History Lesson: Newspapers Haven't Charged For News In 180 Years

from the get-it-straight dept

It's been said here before, but Jay Rosen points us to a post at NewsFuturist that points out that newspapers haven't charged for content in 180 years. Before that, subscribers paid the full freight -- but since then, subscriptions have always been less than the cost of producing the physical paper and the cost of delivery. The actual reporting has been paid for by advertising, not subscriptions, for nearly two centuries. And there's a pretty basic economic reason for this, and it's the same one we've been making for years, but is nicely summed up here:
The price of a product in a competitive market falls to the marginal cost of creating and delivering one more unit.

For printed newspapers, the marginal cost was a little more paper and ink, maybe an extra block on the delivery route. Subscription fees never accounted for the fixed costs of producing the content: the building, staff, printing press, etc. That share of costs has long been paid by advertising and diluted by economies of scale.

The same economic forces apply online. And because the marginal cost of bits is nearly zero, the appropriate price becomes too small to bother tracking. Free is the result.

In fact, the principle of marginal-cost pricing is even stronger in the Internet economy because there are very low barriers to entry and nowhere near the startup costs of print. And the marginal costs such as bandwidth and storage decline every month.

Those who ignore the rule of marginal-cost pricing and try to charge users for content in a competitive market will be undercut by more efficient competitors who stick with free. They'll also face an endless fight against piracy, because economics says the product should be free and technology makes it easy to duplicate and spread.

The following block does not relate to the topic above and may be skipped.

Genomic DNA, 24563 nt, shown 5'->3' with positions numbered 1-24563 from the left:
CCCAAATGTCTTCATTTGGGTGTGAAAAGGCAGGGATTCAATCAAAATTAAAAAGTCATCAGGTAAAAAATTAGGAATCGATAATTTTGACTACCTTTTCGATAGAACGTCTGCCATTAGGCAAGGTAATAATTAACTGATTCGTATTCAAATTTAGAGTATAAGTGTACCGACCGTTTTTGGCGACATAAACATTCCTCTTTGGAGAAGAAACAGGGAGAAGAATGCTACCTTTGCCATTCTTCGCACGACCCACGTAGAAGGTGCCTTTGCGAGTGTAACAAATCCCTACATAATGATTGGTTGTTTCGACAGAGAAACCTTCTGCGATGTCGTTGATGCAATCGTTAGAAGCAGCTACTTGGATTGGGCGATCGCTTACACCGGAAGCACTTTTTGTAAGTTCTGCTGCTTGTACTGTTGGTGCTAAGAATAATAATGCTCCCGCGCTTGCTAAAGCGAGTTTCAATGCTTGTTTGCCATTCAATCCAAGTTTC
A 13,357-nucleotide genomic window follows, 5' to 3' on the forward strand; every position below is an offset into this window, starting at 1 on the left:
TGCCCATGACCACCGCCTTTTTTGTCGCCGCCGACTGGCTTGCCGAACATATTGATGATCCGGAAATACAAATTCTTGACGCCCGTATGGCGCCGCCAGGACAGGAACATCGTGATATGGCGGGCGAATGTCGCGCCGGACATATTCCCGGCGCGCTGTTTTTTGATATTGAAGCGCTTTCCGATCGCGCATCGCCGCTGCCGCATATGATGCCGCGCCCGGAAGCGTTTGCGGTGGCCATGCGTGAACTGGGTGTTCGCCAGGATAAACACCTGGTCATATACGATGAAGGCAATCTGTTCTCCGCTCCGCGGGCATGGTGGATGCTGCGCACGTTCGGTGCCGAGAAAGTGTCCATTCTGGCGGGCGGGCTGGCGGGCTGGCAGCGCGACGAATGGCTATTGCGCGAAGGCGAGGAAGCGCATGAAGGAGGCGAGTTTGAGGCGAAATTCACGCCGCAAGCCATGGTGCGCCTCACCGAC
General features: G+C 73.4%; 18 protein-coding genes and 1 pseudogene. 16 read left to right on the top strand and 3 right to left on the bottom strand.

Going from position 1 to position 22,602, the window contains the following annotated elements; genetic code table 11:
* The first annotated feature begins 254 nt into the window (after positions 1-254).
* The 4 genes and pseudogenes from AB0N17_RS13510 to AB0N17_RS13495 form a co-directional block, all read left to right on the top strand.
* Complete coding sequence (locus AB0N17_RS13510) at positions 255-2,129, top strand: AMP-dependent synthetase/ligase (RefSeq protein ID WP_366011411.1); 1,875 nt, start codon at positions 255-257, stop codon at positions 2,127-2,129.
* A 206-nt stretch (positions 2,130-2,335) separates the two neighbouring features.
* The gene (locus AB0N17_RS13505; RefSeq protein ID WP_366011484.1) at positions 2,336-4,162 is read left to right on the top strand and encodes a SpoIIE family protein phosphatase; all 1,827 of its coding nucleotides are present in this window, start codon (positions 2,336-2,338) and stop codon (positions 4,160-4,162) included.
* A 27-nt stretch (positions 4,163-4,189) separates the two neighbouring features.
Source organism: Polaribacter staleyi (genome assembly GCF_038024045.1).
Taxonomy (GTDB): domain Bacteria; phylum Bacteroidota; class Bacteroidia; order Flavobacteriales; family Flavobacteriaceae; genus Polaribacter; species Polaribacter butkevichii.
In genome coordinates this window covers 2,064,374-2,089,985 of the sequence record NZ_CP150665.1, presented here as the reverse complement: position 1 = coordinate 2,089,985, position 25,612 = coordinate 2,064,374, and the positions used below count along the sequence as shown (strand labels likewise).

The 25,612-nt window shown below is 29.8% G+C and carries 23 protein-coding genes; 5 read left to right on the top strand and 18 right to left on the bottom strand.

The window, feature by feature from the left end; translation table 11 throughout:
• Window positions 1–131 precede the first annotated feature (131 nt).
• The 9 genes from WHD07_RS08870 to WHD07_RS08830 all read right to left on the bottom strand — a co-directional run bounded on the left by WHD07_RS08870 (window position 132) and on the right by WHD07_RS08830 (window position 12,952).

The thing that seems the most difficult for some to get is that last paragraph. When we talk about the reasons why it doesn't make sense to charge for the content itself, all we're pointing out is that if you do it, you'll fail. All you've done is open up an opportunity for someone else. We're not saying "information should be free." Should has nothing to do with it. It's will be free, because the economics drive it there, and as much as you don't like it, or don't like the implications of it, it doesn't change that it's what is happening. So, you either learn how to embrace it (as many are doing, quite successfully) or you die.


Reader Comments (rss)

(Flattened / Threaded)

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    Anonymous Coward, Jul 24th, 2009 @ 3:17pm

    The Third Choice

    So, you either learn how to embrace it (as many are doing, quite successfully) or you die.

    Some see a third choice: get rid of competitive market economics by getting the gov't involved. They seem to like that idea much better.

     

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      Anonymous Coward, Jul 24th, 2009 @ 5:09pm

      Re: The Third Choice

      "So, you either learn how to embrace it (as many are doing, quite successfully) or you die."

      Actually, there is another option. Go back and read the history, newspapers were suppose die when radio came around, when TV came around, etc. Newspapers have been e-killed so often that it's a joke.

      But at the end of the day, there is no better, no more convenient format to carry news information with you to enjoy in a subway, on the train, with lunch, etc. Until we get maybe to Kindle version 47, newspapers have nothing to worry about, because their core buyer is still there and still enjoying what they do.